We are grateful for the comments of Dalleur et al. on the 2012 American Geriatrics Society (AGS) Beers criteria. We appreciate and recognize the differences in applying the updated criteria in countries outside of the United States.
Lack of evidence that a drug was uniquely harmful to elderly adults usually prompted the removal of medications still marketed. This was the case for fluoxetine and the long-term use of stimulant laxatives. Previous versions of the Beers criteria included fluoxetine and warfarin because of the potential for drug interactions that are not unique to elderly adults. Fluoxetine, along with the other selective serotonin reuptake inhibitors, is to be avoided in individuals with a history of falls or fractures. Chronic use of stimulant laxatives was removed because of lack of evidence that they lose their effectiveness or result in unacceptable adverse events. High-sodium drugs were removed because so few are marketed.
We believe the 2012 AGS Beers criteria to be complementary to the Screening Tool of Older Person's Prescriptions (STOPP) and Screening Tool to Alert doctors to Right Treatment (START) criteria, with the Beers criteria being intentionally more explicit. A detailed comparison of the 2012 AGS Beers criteria and 2006 STOPP criteria was recently published. It is our understanding that the European Union Geriatric Medicine Society is currently revising the STOPP and START criteria.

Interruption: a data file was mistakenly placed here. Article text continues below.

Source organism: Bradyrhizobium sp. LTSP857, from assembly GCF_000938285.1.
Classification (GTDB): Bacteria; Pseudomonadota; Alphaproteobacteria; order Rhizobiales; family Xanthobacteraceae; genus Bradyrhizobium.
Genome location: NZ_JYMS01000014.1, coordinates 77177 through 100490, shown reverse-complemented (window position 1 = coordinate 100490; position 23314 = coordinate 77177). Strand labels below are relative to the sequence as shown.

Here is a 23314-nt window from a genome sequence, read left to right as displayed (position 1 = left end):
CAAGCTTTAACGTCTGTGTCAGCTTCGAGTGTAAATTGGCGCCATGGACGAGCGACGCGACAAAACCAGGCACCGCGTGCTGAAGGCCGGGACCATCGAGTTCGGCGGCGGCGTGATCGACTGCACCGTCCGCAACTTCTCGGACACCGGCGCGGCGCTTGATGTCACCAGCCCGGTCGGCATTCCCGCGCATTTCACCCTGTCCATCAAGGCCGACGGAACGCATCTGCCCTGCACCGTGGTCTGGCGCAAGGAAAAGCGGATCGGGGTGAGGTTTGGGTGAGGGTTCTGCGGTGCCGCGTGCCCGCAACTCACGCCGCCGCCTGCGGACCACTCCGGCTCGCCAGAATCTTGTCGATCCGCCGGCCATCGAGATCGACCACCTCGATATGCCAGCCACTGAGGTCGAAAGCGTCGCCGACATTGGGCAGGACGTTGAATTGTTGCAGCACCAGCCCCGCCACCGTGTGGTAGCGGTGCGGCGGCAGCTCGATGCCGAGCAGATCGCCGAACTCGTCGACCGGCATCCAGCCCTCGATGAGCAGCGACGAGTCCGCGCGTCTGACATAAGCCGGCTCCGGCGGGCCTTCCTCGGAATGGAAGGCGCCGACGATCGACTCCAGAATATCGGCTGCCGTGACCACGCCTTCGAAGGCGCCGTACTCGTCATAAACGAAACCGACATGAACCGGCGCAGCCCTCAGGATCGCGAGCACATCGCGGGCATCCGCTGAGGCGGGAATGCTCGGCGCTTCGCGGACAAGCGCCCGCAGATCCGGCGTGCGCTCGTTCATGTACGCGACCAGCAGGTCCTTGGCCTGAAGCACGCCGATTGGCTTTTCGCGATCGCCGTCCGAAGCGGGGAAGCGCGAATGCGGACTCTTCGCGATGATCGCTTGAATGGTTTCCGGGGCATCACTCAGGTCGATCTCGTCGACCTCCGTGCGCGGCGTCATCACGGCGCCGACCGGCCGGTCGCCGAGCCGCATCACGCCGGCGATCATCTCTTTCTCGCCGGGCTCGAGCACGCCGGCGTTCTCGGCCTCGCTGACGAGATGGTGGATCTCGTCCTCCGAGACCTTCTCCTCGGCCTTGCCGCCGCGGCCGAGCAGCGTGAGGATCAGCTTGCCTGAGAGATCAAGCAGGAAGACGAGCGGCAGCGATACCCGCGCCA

The AGS intends to update the Beers criteria regularly and is in the planning stages of what to include in the next edition (e.g., drug dose adjustments in renal impairment, drug–drug interactions) that was not addressed in the 2012 update because of time constraints. We encourage our colleagues around the world to submit comments and suggestions that would expand the international application of the Beers criteria. Please submit comments to Christine Polite at firstname.lastname@example.org.